When mosque worshippers in Christchurch were killed last March, New Zealand was shocked to find footage of the event was live streamed on the world's biggest social media website.
The video stayed up for hours, remaining in the feeds of Facebook users as they trawled through advertisements and autoplaying viral videos to connect with their friends and families.
Outrage followed and questions began circulating about how something like this could be allowed to happen.
"People are looking to understand how online platforms such as Facebook were used to circulate horrific videos... and we wanted to provide additional information from our review into how our products were used and how we can improve going forward," Facebook's vice president of product management Guy Rosen said in the days following the Christchurch shootings.
The video was first reported to Facebook almost half an hour after the livestream began - 12 minutes after it had ended - which Facebook said meant it wasn't removed as quickly as it might have been if it had been flagged while it was still live.
"During the entire live broadcast, we did not get a single user report," Rosen said.
"This matters because reports we get while a video is broadcasting live are prioritised for accelerated review. We do this because when a video is still live, if there is real-world harm we have a better chance to alert first responders and try to get help on the ground."
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The livestream footage was later shared on the 8Chan message board, allowing it to be reuploaded to and subsequently removed from Facebook a further 1.2 million times in the first 24 hours.
Two weeks after that attack Facebook finally addressed the issue in a letter to the people of New Zealand from Facebook COO Sheryl Sandberg, telling Kiwis the company was "exploring" a number of options to stop the same thing happening again.
One of the options "explored" by Facebook included a one-strike policy that could see a user's live streaming privileges removed if they breached Facebook's rules.
The flaw in this approach is obvious: mass shooters who broadcast their crimes on Facebook rarely get the chance to do it again anyway after they're either captured or killed by police.
Last weekend, a Royal Thai Army officer in the middle of a mass shooting that killed 29 people and wounded 58 others regularly took to Facebook during his hours long massacre, including in a livestream where he asked viewers if he should surrender or not.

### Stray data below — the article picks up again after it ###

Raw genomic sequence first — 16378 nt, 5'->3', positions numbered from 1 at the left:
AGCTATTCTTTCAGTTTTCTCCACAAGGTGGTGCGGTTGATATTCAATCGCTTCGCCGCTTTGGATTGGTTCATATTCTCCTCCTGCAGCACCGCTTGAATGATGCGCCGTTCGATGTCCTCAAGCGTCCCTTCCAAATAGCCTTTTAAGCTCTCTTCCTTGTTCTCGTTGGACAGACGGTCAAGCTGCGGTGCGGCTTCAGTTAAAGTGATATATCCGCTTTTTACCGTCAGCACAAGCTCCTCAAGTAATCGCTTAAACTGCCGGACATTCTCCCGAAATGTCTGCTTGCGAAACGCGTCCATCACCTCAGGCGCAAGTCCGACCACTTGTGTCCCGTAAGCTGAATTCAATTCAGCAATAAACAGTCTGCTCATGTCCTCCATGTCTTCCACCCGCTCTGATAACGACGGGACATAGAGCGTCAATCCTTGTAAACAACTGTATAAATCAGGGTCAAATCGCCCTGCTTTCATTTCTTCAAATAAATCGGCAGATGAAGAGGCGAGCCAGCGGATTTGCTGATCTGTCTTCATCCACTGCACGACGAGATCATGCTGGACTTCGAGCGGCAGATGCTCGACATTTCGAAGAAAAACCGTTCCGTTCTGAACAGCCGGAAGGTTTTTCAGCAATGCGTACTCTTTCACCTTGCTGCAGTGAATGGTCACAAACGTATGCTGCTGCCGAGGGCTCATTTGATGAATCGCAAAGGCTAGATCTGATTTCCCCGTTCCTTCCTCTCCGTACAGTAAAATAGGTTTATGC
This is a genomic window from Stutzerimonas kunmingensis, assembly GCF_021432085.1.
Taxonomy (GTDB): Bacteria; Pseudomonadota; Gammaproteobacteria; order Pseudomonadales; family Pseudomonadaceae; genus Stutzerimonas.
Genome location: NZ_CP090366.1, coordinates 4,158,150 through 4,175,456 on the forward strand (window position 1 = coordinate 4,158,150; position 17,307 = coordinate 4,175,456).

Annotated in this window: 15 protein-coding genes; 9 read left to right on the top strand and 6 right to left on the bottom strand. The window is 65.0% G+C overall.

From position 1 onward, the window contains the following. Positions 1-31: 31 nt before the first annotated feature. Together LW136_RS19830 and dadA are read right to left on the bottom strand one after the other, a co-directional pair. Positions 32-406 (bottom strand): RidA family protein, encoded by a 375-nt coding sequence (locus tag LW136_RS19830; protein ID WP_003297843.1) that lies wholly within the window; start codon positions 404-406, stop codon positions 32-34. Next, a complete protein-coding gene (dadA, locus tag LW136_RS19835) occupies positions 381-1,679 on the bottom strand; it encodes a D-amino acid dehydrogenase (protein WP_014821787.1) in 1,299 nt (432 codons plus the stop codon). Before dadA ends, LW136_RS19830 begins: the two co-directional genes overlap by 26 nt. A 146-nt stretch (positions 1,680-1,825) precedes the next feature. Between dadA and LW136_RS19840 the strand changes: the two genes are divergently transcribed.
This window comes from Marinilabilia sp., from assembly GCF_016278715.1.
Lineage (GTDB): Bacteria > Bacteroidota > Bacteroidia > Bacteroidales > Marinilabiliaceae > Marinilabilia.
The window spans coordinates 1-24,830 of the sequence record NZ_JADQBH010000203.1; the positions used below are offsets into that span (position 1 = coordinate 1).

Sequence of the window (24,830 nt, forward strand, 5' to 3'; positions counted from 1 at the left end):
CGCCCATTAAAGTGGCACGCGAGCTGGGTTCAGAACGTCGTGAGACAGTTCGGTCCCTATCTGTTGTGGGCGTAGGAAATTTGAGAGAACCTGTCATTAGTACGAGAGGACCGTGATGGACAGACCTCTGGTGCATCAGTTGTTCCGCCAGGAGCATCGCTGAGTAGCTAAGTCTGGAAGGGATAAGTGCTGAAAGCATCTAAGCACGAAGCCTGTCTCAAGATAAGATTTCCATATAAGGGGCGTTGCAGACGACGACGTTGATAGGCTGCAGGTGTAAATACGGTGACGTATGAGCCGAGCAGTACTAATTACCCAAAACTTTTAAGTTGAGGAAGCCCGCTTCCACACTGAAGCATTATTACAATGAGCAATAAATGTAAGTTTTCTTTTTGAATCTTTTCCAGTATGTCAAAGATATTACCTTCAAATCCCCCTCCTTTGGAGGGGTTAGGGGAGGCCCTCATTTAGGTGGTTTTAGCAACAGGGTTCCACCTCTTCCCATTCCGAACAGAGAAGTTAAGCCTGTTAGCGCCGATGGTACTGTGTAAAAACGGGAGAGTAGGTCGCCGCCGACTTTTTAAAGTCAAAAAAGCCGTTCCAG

He was eventually killed by Thai commandos, which Thailand's public health minister Anutin Charnvirakul confirmed in a post on Facebook.
Facebook was quick to clarify to news.com.au that the "very short" live stream by the shooter did not contain any actual depictions of violence and as such was not classed as abhorrent violent material.
Facebook briefed the eSafety Commissioner who agreed with that classification.
"We have removed the gunman's presence on our services and have found no evidence that he broadcasted this violence on FB Live. We are working around the clock to remove any violating content related to this attack. Our hearts go out to the victims, their families and the community affected by this tragedy in Thailand," the company that knows all of our names, friends and relatives told news.com.au through an unnamed spokesperson.
Facebook has a policy to remove content that praises, supports or represents mass shooters and this policy was eventually used to remove the content once it was reported to the social media platform.
When a post is reported to Facebook it gets reviewed by a team of 15,000 content reviewers (whether these reviewers are contractors or actually employed directly by Facebook is unclear and the company didn't answer when we asked them that).
These 15,000 people review content in over 50 languages, meaning they aren't all able to review every piece of reported content, unless Facebook has somehow found 15,000 people fluent in over 50 languages and willing to use this skill in a repetitive, traumatising, and not all that well paid job.
This means that Facebook could have as little as 300 moderators for each language (though they could be spread proportionally through the most dominant languages on the platform).
Facebook has 2.4 billion users around the world and one moderator for every 160,000 of them.